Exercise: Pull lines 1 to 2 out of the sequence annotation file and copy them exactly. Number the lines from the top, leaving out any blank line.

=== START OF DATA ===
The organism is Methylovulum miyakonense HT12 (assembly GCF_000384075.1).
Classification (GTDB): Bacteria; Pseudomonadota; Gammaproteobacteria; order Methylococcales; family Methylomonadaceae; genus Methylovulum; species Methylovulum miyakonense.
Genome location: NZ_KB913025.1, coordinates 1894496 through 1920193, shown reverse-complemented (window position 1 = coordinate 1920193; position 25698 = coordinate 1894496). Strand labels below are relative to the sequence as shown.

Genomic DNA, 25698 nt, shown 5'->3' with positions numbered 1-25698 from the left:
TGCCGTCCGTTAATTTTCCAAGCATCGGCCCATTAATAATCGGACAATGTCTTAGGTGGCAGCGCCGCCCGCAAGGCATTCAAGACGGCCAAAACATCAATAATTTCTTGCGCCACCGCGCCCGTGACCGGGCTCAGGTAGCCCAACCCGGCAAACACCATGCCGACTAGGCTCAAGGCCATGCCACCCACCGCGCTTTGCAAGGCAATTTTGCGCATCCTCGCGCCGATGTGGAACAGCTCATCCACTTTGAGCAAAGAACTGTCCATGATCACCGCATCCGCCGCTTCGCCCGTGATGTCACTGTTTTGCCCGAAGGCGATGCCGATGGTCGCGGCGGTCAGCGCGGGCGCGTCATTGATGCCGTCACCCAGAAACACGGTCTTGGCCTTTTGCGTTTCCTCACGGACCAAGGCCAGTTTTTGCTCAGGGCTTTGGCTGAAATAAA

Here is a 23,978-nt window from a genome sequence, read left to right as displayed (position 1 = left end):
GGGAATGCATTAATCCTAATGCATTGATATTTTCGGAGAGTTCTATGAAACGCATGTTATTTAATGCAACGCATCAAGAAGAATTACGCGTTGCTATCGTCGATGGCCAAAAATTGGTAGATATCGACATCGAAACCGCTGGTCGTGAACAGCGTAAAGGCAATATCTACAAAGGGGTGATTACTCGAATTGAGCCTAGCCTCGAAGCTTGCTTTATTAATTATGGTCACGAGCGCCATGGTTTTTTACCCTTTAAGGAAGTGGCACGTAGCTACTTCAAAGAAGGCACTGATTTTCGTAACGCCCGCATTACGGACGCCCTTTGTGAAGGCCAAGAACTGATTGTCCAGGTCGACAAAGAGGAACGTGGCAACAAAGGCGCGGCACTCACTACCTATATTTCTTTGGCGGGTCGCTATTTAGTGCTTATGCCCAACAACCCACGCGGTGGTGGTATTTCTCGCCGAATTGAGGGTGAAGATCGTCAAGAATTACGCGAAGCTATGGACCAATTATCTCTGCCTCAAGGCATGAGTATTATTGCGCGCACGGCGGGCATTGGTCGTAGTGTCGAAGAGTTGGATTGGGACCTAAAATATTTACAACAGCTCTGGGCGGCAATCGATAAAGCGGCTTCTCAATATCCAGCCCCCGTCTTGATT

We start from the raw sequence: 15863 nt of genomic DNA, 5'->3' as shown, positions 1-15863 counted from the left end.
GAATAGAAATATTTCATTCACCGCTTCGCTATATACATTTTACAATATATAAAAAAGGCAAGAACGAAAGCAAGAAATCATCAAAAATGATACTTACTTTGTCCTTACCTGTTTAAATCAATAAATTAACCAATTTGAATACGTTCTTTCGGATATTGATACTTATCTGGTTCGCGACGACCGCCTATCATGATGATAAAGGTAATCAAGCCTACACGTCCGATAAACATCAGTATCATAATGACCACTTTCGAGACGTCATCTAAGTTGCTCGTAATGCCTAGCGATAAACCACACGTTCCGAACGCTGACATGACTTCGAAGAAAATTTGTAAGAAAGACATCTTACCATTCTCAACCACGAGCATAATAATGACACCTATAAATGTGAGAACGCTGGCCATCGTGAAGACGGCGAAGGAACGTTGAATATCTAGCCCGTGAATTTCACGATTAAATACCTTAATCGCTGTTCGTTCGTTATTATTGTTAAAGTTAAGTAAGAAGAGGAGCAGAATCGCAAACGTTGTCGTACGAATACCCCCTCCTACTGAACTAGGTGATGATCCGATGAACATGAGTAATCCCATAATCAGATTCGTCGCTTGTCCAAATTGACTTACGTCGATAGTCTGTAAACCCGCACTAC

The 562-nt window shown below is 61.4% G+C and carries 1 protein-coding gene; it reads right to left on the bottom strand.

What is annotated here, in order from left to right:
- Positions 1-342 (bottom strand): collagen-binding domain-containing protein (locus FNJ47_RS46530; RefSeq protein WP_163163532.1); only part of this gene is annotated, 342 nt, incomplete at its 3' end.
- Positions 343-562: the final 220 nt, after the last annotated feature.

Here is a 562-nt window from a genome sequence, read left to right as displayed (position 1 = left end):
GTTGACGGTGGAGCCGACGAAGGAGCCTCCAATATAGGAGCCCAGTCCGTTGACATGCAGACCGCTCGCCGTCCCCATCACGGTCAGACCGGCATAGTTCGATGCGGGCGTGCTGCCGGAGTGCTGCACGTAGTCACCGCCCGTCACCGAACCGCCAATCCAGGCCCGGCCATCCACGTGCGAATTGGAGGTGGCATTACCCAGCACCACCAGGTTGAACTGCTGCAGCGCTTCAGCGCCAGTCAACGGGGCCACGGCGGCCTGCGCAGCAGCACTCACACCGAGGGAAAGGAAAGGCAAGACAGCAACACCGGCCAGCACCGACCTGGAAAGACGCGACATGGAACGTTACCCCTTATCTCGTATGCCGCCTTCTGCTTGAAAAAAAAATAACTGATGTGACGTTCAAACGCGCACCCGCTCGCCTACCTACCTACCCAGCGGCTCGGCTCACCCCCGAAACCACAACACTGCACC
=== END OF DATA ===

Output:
The organism is Methylovulum miyakonense HT12 (assembly GCF_000384075.1).
Classification (GTDB): Bacteria; Pseudomonadota; Gammaproteobacteria; order Methylococcales; family Methylomonadaceae; genus Methylovulum; species Methylovulum miyakonense.